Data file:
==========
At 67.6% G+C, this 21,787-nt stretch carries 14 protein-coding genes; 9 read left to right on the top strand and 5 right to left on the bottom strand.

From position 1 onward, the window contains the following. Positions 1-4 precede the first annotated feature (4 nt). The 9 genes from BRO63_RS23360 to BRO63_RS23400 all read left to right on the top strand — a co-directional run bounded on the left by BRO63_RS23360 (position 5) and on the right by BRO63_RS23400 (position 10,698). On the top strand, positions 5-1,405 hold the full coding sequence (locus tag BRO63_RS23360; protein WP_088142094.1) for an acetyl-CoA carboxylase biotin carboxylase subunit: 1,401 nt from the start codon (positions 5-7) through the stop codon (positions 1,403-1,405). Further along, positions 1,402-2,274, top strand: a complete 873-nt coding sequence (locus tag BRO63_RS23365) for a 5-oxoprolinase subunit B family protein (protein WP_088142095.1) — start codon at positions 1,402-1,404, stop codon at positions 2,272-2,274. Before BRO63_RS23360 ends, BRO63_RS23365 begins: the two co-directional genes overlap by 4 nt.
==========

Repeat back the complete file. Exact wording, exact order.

At 67.6% G+C, this 21,787-nt stretch carries 14 protein-coding genes; 9 read left to right on the top strand and 5 right to left on the bottom strand.

From position 1 onward, the window contains the following. Positions 1-4 precede the first annotated feature (4 nt). The 9 genes from BRO63_RS23360 to BRO63_RS23400 all read left to right on the top strand — a co-directional run bounded on the left by BRO63_RS23360 (position 5) and on the right by BRO63_RS23400 (position 10,698). On the top strand, positions 5-1,405 hold the full coding sequence (locus tag BRO63_RS23360; protein WP_088142094.1) for an acetyl-CoA carboxylase biotin carboxylase subunit: 1,401 nt from the start codon (positions 5-7) through the stop codon (positions 1,403-1,405). Further along, positions 1,402-2,274, top strand: a complete 873-nt coding sequence (locus tag BRO63_RS23365) for a 5-oxoprolinase subunit B family protein (protein WP_088142095.1) — start codon at positions 1,402-1,404, stop codon at positions 2,272-2,274. Before BRO63_RS23360 ends, BRO63_RS23365 begins: the two co-directional genes overlap by 4 nt.